Date: Tuesday, March 4, 2014
Time: 11:00 am
Speaker: Prof. Matthew Pelton, University of Maryland, Baltimore
Title: Optical Studies of Nanoscale Physics: Semiconductor Nanoplatelets, Vibrating Metal Nanoparticles, and Metal-Semiconductor Assemblies
Location: 67-3111 Chemla Room
Semiconductor nanocrystals and metal nanoparticles are key building blocks for nanophotonics, because they both interact strongly with light in a way that can be tuned by changing the size, shape, and composition of the particles. Time-resolved optical measurements on these particles can thus be used to probe physical mechanical processes on ultrafast time scales and nanometer length scales. I will discuss some recent examples of how this can be done.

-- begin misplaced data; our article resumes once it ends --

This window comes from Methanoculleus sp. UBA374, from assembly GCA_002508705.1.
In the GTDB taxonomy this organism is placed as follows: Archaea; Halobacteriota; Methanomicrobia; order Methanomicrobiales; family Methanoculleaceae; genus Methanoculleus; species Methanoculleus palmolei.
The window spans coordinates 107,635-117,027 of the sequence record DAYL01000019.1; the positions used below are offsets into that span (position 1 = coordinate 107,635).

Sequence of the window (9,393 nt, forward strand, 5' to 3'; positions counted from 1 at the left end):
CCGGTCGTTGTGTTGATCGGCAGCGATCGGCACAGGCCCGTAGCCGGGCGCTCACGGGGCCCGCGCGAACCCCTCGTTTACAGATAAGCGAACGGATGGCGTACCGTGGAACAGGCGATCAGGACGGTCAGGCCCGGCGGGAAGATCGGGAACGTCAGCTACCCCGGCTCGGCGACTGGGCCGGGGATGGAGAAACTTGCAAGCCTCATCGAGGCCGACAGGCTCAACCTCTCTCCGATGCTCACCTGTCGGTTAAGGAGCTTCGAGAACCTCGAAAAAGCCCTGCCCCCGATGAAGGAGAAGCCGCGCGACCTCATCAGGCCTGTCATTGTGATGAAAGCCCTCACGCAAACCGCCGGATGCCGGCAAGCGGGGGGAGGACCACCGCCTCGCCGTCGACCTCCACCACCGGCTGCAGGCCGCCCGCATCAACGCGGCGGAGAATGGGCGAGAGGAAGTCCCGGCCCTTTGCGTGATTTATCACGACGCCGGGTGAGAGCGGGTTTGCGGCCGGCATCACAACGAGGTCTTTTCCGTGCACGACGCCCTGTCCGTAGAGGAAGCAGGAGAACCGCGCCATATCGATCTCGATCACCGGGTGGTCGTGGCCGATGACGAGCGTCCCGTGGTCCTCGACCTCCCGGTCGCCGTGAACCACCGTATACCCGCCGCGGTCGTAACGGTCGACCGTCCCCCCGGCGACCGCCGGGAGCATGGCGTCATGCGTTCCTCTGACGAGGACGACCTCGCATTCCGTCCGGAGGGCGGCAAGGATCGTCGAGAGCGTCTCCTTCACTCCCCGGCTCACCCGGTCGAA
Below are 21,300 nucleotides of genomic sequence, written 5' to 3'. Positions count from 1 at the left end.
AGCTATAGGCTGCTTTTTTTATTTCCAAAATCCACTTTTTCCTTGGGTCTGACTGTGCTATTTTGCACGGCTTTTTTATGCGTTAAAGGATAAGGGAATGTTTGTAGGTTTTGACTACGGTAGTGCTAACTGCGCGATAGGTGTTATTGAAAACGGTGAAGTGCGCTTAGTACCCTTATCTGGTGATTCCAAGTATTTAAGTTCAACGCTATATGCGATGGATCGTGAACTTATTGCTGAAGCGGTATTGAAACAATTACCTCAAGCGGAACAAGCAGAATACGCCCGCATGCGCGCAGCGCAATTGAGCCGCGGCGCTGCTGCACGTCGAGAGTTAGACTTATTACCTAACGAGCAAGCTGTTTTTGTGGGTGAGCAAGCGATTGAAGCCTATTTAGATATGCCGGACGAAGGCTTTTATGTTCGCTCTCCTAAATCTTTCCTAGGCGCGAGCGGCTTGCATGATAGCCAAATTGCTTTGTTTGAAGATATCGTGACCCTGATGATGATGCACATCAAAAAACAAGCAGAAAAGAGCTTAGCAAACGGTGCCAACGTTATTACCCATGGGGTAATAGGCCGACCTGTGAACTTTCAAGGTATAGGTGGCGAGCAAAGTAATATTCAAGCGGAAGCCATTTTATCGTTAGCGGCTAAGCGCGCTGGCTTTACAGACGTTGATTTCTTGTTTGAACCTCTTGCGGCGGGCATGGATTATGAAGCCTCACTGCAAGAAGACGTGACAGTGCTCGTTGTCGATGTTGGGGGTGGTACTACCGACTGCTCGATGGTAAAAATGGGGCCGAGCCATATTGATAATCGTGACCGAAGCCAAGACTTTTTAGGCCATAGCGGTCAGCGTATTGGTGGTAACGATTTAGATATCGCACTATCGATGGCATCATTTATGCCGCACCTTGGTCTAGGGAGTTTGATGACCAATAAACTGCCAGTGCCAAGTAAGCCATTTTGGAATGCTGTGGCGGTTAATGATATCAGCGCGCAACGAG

(1) Flat, thin colloidal semiconductor nanocrystals, or nanoplatelets, strongly confine electrons and holes in only one direction. This leads to novel carrier dynamics in these materials, and means that they can provide optical gain with low thresholds.
(2) Plasmon resonances can be used to track the mechanical oscillations of metal nanoparticles in solutions, and the high frequencies of these vibrations reveal novel, non-Newtonian behavior even in simple liquids.
(3) Calculations indicate that a single semiconductor nanocrystal can induce nearly complete transparency in the much stronger optical extinction of a plasmonic metal nanostructure, and that this transparency can be dynamically reversed into an induced absorption when exciting with ultrafast laser pulses. This represents a first step towards coherent control over the spatiotemporal flow of optical energy in nanostructures. Realization of these strongly coupled structures will require new fabrication approaches.